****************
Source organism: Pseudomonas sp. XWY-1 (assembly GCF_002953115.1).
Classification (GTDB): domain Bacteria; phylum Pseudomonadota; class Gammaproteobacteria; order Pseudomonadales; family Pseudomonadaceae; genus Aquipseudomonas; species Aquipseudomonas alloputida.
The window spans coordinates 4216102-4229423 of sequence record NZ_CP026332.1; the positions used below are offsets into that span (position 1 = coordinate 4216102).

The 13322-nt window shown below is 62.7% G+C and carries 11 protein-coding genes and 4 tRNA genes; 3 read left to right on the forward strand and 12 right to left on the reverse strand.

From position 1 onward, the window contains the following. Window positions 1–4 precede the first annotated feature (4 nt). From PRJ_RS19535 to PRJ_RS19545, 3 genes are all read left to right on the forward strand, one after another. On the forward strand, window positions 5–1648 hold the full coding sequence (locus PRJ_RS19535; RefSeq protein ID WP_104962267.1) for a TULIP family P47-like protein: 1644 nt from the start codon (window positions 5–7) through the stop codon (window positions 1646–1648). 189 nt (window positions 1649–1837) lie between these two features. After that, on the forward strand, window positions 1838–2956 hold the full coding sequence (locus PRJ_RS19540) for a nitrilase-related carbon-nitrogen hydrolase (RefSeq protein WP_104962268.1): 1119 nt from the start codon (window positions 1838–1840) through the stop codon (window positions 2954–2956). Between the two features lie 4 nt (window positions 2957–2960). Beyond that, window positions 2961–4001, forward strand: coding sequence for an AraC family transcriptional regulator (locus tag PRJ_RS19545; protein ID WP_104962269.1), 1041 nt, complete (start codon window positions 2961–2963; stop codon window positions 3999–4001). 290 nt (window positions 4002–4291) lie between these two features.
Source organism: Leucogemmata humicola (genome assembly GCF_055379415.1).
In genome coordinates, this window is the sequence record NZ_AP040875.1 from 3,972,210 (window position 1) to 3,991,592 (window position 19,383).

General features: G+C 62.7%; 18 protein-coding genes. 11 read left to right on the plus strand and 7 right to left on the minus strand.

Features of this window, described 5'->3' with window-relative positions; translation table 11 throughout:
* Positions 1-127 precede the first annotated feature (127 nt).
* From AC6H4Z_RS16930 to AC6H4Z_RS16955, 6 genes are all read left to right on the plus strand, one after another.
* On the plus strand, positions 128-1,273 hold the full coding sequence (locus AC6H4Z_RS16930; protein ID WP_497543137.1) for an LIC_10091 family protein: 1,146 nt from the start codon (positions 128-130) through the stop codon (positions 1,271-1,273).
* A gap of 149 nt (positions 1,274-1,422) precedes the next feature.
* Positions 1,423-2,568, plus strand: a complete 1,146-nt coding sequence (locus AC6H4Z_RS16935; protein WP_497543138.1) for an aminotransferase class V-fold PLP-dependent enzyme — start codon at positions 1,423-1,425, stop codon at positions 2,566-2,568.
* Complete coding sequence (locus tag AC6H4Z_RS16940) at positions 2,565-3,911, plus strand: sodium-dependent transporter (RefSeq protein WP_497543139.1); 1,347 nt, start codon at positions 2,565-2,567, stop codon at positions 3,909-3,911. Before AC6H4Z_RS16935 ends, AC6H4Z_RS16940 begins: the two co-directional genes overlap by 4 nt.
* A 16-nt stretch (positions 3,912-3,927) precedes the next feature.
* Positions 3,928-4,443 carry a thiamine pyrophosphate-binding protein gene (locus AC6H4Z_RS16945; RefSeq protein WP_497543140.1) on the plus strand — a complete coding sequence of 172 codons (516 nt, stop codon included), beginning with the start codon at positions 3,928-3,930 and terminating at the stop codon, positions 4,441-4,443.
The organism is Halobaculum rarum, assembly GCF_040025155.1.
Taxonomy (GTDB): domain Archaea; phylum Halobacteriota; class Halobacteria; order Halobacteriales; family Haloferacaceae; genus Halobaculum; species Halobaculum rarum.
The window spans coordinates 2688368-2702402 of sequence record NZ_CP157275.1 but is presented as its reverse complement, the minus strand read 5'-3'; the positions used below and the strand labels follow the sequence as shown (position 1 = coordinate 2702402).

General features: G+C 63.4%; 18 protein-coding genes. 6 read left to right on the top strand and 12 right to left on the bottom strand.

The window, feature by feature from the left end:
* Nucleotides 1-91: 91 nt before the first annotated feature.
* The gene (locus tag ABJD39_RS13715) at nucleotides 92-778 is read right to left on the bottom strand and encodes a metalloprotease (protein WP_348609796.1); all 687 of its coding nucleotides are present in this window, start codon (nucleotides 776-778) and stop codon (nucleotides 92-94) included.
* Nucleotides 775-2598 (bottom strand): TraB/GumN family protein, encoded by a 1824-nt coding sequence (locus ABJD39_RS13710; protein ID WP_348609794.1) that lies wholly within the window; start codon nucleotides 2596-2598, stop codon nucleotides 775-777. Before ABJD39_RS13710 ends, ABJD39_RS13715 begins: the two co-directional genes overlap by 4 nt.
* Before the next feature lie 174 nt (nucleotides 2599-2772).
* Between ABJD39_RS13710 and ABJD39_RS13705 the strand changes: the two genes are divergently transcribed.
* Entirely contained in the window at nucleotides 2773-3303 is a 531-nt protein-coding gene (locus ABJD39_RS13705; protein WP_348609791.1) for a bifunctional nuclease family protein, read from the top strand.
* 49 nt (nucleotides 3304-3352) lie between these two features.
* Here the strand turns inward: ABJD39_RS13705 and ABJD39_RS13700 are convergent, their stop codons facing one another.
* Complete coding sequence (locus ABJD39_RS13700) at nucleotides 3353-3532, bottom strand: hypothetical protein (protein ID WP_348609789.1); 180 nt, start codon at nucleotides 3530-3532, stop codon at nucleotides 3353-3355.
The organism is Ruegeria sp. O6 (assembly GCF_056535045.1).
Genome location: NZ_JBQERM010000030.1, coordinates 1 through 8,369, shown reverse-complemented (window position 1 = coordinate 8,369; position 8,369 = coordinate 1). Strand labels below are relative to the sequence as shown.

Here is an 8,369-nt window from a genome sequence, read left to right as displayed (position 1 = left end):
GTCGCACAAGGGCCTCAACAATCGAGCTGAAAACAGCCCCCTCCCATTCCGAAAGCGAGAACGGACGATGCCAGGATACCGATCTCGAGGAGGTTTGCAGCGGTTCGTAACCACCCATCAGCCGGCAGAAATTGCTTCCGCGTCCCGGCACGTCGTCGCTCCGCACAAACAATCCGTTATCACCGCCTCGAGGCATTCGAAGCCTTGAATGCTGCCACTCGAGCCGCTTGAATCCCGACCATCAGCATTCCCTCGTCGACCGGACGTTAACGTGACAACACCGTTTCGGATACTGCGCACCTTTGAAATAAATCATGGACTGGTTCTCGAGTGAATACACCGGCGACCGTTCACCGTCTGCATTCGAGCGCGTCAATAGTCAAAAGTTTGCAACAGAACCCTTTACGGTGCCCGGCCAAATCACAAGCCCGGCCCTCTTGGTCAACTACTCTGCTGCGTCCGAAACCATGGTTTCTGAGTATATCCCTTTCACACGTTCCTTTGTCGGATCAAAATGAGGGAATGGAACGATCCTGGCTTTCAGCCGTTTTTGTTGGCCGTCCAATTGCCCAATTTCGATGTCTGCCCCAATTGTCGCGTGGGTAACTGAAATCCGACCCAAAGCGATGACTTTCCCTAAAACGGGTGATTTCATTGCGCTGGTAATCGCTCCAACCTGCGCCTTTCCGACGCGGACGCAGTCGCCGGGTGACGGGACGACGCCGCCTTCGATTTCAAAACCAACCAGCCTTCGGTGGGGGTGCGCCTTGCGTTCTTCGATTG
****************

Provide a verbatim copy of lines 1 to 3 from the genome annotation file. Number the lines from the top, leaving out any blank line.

Source organism: Pseudomonas sp. XWY-1 (assembly GCF_002953115.1).
Classification (GTDB): domain Bacteria; phylum Pseudomonadota; class Gammaproteobacteria; order Pseudomonadales; family Pseudomonadaceae; genus Aquipseudomonas; species Aquipseudomonas alloputida.
The window spans coordinates 4216102-4229423 of sequence record NZ_CP026332.1; the positions used below are offsets into that span (position 1 = coordinate 4216102).